Since this case is to be remanded for reconsideration of the question of alimony, we feel guidance should be given with respect to the propriety of the provision in the order *271 restricting the wife's reapplication for alimony to periods when she would be permanently and totally disabled. In Blakely v. Blakely, 249 S.C. 623, 155 S.E. (2d) 857 (1967), this Court was asked to determine the right to modification under a decree which ordered the husband to pay $50 a month for 21 months and $150 during the 22nd month "... thus, making a total of $1,200.00 as alimony." (Emphasis added). We construed the award as alimony in gross and quoted with approval the general rule from 24 Am. Jur. (2d), Divorce and Separation, § 668:
If the divorce court awards alimony in gross, or in a lump sum, without reserving the power to amend, the court cannot modify the provision, even where it is payable in installments.
Id. 249 S.C. at 626, 155 S.E. (2d) at 858.
Unlike Blakely, the divorce decree at hand did not intimate that the twenty-six payments were to constitute Mrs. Mason's total alimony allotment thereby warranting a construction of it as a lump sum. It is our conclusion that the award is properly construed as periodic alimony.
Alimony in the form of periodic payments is subject to § 20-3-170 which provides, in pertinent part: Whenever any husband, pursuant to a judgment of divorce ... has been required to make his wife any periodic payments of alimony and the circumstances of the parties... shall have been changed since the rendition of such judgment, either party may apply to the court which rendered the judgment for an order and judgment decreasing or increasing the amount of such alimony payments or terminating such payments ....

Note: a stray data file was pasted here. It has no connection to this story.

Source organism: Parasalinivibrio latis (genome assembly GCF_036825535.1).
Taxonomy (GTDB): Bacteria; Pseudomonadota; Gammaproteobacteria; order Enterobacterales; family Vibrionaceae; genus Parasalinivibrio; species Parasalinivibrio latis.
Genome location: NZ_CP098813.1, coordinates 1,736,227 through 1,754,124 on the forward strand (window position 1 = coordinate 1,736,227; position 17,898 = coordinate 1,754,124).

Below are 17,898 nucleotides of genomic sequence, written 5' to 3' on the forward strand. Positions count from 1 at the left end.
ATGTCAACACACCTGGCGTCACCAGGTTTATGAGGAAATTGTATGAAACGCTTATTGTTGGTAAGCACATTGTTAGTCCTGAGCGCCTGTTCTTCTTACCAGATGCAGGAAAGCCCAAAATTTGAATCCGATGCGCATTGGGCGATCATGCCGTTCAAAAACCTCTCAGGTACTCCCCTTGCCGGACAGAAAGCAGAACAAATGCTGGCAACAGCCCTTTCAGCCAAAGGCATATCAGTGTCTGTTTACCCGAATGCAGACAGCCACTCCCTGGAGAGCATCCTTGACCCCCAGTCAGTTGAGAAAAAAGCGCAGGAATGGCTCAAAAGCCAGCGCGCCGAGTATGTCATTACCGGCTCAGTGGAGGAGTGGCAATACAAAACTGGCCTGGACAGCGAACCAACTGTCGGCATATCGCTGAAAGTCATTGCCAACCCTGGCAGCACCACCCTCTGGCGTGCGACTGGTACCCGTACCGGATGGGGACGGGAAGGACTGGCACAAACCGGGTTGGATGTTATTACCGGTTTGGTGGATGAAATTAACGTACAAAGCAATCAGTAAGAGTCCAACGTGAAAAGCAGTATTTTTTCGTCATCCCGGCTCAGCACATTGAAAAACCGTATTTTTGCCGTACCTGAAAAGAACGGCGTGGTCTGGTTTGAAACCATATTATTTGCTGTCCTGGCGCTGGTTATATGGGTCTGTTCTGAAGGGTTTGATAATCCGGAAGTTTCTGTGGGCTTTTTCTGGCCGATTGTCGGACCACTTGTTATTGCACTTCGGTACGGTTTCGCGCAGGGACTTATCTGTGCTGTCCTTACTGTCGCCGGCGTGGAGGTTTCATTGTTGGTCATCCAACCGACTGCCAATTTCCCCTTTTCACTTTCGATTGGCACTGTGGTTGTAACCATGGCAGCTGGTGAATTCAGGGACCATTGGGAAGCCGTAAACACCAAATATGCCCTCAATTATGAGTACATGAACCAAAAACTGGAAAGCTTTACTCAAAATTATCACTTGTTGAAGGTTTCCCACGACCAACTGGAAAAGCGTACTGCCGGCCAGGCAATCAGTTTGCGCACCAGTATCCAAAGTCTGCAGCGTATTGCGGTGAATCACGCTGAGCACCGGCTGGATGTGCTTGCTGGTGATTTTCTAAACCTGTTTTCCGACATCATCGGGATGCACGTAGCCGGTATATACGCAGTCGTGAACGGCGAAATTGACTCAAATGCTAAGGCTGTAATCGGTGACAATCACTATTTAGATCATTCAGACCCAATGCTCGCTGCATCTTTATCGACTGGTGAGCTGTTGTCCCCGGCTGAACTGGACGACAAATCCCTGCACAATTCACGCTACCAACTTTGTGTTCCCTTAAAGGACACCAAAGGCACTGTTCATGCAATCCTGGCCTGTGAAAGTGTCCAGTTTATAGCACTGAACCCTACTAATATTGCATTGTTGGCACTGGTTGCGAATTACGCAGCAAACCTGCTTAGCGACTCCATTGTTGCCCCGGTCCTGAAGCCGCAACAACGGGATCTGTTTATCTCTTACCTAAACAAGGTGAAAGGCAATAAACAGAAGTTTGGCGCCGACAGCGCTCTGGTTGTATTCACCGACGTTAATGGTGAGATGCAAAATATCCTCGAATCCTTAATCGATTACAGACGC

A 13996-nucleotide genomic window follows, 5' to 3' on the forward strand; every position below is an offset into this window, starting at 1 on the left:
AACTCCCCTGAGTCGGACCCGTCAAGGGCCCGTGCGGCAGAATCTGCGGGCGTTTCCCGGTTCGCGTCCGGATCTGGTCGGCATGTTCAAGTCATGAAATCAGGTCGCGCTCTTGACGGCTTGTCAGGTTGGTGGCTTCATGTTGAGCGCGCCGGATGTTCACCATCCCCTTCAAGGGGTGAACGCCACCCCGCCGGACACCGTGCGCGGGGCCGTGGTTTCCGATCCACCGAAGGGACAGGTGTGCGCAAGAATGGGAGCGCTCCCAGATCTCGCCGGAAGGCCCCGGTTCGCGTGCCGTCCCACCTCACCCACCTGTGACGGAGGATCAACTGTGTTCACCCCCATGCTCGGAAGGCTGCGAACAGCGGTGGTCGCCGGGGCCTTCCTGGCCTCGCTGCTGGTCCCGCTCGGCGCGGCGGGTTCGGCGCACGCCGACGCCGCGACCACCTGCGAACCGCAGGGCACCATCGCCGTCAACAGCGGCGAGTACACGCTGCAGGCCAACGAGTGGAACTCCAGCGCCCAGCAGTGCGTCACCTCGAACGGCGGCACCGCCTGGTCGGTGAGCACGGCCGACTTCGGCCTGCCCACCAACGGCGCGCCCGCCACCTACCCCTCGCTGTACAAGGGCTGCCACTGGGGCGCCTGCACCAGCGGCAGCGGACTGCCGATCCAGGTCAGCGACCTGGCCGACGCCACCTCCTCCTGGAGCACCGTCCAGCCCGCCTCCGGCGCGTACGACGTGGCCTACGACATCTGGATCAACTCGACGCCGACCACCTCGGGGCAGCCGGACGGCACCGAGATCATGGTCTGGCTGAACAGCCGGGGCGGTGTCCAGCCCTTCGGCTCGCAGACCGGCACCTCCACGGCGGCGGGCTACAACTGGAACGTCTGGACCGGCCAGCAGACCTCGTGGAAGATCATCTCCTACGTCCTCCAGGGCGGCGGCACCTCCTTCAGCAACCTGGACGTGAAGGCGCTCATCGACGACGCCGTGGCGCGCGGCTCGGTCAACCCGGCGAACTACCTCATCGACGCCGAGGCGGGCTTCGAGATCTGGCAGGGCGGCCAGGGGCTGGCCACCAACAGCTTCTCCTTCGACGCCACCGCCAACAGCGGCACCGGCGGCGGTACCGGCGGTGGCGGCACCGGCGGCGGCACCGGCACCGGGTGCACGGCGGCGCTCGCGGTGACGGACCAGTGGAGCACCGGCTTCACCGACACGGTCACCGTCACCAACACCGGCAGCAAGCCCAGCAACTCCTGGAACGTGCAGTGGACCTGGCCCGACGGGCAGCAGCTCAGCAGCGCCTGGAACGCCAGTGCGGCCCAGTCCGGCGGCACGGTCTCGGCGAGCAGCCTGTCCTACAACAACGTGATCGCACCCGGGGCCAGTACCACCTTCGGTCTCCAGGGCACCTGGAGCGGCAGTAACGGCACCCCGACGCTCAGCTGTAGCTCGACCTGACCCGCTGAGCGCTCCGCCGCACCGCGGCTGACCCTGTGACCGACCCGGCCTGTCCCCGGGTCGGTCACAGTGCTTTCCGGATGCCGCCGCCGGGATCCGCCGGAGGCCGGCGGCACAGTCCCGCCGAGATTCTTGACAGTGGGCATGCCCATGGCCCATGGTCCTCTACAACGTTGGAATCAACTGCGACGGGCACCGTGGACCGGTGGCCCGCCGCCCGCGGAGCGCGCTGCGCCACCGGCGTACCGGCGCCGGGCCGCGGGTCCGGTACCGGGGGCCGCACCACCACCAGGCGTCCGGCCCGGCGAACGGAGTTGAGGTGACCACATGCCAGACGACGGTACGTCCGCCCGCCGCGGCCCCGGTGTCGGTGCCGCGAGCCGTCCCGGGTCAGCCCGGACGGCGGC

The effect of this statute is a clear reservation of continuing jurisdiction in all cases of periodic alimony to assure the power of the court to modify such alimony upon changed conditions. See Taylor v. Taylor, 241 S.C. 462, 128 S.E. (2d) 910 (1962). Thus, in the factual context of this case, *272 we conclude that it was beyond the power of the Family Court to deny these statutory rights by precluding the wife from making applications for alimony except under the specific circumstances set forth in the order.
Appellant also contends that the trial judge erred in dividing the personal property by means of itemized lists submitted to him by both parties. As no objection was made to this method at the hearing, appellant has waived this exception and this issue is not properly before us.
Finally, appellant excepts to the lower court's disposition of the marital residence by ordering that the parties each have one half of the equity in the jointly owned property. We conclude that this exception is without merit and governed by settled principles of law. Because a full written treatment of this issue would have no precedential value, we accordingly dismiss this exception under Rule 23 of the Rules of Practice of this Court.
Appellant has requested this Court to set a fee for her attorney on this appeal. A fee of $300 is deemed proper in light of the financial condition of respondent, and we direct respondent to pay appellant this amount.
For the reasons stated, we reverse the alimony award and remand to the lower court to determine a reasonable and just amount of alimony. The remaining portions of the order are affirmed.
Affirmed in Part; Reversed In Part and Remanded.
LEWIS, C.J., and LITTLEJOHN and GREGORY, JJ., and JOSEPH R. MOSS, Acting Associate Justice, concur.